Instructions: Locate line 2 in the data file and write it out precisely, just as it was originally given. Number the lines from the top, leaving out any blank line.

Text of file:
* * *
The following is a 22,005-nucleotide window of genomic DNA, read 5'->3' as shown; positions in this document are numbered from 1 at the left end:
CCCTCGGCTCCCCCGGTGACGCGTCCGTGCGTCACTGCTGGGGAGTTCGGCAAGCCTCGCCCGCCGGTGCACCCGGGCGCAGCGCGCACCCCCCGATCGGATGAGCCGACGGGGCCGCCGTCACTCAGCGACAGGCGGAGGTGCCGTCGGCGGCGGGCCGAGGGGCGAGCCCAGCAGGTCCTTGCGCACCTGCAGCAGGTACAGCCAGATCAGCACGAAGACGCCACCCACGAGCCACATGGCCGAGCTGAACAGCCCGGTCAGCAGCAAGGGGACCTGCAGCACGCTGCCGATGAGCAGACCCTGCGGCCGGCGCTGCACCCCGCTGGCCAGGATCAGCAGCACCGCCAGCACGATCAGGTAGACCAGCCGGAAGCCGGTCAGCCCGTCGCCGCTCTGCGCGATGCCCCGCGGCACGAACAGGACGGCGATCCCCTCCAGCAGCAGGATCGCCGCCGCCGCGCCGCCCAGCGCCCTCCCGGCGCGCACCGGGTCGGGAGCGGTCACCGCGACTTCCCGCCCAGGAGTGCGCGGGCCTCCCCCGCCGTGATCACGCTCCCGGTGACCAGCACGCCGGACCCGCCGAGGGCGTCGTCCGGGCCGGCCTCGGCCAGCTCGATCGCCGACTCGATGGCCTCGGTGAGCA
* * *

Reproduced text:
CCCTCGGCTCCCCCGGTGACGCGTCCGTGCGTCACTGCTGGGGAGTTCGGCAAGCCTCGCCCGCCGGTGCACCCGGGCGCAGCGCGCACCCCCCGATCGGATGAGCCGACGGGGCCGCCGTCACTCAGCGACAGGCGGAGGTGCCGTCGGCGGCGGGCCGAGGGGCGAGCCCAGCAGGTCCTTGCGCACCTGCAGCAGGTACAGCCAGATCAGCACGAAGACGCCACCCACGAGCCACATGGCCGAGCTGAACAGCCCGGTCAGCAGCAAGGGGACCTGCAGCACGCTGCCGATGAGCAGACCCTGCGGCCGGCGCTGCACCCCGCTGGCCAGGATCAGCAGCACCGCCAGCACGATCAGGTAGACCAGCCGGAAGCCGGTCAGCCCGTCGCCGCTCTGCGCGATGCCCCGCGGCACGAACAGGACGGCGATCCCCTCCAGCAGCAGGATCGCCGCCGCCGCGCCGCCCAGCGCCCTCCCGGCGCGCACCGGGTCGGGAGCGGTCACCGCGACTTCCCGCCCAGGAGTGCGCGGGCCTCCCCCGCCGTGATCACGCTCCCGGTGACCAGCACGCCGGACCCGCCGAGGGCGTCGTCCGGGCCGGCCTCGGCCAGCTCGATCGCCGACTCGATGGCCTCGGTGAGCA